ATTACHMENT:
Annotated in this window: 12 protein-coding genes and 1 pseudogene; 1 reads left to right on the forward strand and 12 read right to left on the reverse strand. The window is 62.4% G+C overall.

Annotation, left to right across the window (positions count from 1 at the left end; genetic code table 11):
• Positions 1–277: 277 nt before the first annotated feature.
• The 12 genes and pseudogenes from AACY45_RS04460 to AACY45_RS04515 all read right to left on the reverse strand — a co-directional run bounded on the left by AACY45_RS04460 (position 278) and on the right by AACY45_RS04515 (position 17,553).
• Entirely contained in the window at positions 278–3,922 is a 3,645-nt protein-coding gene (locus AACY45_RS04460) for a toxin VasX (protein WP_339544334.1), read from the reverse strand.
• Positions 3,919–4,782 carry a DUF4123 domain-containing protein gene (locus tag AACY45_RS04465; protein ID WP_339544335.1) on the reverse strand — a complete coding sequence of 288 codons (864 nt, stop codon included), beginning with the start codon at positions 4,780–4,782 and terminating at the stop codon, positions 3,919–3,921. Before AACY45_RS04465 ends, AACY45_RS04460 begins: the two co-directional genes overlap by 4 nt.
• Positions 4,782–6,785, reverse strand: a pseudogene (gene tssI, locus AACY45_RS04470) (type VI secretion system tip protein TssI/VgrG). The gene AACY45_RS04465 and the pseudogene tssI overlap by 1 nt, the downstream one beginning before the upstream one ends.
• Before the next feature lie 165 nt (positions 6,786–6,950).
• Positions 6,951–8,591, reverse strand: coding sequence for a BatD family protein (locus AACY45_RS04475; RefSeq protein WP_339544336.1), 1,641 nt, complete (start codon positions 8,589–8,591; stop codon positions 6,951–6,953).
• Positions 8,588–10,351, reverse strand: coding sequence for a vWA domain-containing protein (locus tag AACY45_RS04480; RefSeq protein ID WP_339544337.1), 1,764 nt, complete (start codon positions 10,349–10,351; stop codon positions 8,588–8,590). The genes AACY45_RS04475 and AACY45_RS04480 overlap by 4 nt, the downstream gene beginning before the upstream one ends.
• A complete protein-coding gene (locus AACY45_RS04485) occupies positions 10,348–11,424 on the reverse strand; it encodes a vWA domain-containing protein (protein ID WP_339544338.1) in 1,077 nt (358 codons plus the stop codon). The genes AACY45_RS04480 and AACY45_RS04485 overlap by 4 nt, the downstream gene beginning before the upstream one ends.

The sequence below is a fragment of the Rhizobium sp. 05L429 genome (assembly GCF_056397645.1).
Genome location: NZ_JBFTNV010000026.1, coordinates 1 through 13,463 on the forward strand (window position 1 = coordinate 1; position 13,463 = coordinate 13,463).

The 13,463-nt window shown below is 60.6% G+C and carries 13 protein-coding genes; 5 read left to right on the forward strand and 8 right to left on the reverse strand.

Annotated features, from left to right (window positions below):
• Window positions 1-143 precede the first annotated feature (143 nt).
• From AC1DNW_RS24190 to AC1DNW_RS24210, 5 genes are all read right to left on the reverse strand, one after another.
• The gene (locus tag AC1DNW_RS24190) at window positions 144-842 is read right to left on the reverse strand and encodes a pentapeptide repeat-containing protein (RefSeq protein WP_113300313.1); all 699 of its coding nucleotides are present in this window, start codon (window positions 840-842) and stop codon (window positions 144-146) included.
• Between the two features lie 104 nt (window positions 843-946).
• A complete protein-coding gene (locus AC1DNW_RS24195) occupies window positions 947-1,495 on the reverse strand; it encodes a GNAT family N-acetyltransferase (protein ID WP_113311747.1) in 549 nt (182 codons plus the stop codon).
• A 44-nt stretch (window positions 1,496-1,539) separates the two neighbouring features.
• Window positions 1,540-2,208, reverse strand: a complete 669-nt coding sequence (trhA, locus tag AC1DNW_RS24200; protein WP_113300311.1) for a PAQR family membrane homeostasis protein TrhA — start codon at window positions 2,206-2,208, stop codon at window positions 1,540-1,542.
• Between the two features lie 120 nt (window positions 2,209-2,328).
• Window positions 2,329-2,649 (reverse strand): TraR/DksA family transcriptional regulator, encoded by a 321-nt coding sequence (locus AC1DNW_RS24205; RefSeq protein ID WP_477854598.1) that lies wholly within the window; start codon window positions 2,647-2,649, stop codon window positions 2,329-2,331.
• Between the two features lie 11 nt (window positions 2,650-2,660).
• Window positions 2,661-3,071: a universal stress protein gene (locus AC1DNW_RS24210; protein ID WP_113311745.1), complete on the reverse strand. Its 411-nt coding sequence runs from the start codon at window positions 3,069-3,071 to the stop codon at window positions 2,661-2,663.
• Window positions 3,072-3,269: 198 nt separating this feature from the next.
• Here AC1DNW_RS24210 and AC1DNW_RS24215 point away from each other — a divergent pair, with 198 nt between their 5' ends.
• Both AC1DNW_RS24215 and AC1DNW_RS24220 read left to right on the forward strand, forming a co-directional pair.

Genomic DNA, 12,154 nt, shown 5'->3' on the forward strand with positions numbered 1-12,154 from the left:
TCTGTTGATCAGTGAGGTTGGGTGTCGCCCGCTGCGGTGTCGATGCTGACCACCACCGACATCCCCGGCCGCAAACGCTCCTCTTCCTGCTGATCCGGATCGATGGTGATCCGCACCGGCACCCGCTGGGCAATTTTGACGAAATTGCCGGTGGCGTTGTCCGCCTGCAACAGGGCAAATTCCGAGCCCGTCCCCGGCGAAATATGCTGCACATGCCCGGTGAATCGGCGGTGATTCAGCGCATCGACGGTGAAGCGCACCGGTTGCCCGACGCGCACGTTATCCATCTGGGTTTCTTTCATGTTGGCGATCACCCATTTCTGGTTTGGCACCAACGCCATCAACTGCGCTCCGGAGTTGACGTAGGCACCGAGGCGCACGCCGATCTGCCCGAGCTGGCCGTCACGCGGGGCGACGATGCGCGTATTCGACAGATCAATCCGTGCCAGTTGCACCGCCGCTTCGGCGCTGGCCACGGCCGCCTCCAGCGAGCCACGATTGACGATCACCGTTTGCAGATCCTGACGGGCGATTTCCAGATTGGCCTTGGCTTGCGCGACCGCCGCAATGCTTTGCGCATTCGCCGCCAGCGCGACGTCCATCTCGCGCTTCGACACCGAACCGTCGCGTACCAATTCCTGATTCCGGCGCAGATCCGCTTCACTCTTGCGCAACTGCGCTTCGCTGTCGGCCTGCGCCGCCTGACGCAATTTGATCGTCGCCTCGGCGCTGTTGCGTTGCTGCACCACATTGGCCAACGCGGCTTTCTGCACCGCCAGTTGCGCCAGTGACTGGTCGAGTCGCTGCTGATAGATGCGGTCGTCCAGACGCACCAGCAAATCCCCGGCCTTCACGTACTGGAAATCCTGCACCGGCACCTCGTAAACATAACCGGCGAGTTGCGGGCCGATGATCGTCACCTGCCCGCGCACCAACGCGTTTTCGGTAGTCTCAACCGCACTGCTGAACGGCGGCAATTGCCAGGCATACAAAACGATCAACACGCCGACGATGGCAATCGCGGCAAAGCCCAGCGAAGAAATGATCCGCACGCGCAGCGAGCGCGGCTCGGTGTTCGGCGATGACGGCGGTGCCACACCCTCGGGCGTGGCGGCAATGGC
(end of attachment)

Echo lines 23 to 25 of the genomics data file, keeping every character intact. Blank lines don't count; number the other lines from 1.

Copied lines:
• Between the two features lie 120 nt (window positions 2,209-2,328).
• Window positions 2,329-2,649 (reverse strand): TraR/DksA family transcriptional regulator, encoded by a 321-nt coding sequence (locus AC1DNW_RS24205; RefSeq protein ID WP_477854598.1) that lies wholly within the window; start codon window positions 2,647-2,649, stop codon window positions 2,329-2,331.
• Between the two features lie 11 nt (window positions 2,650-2,660).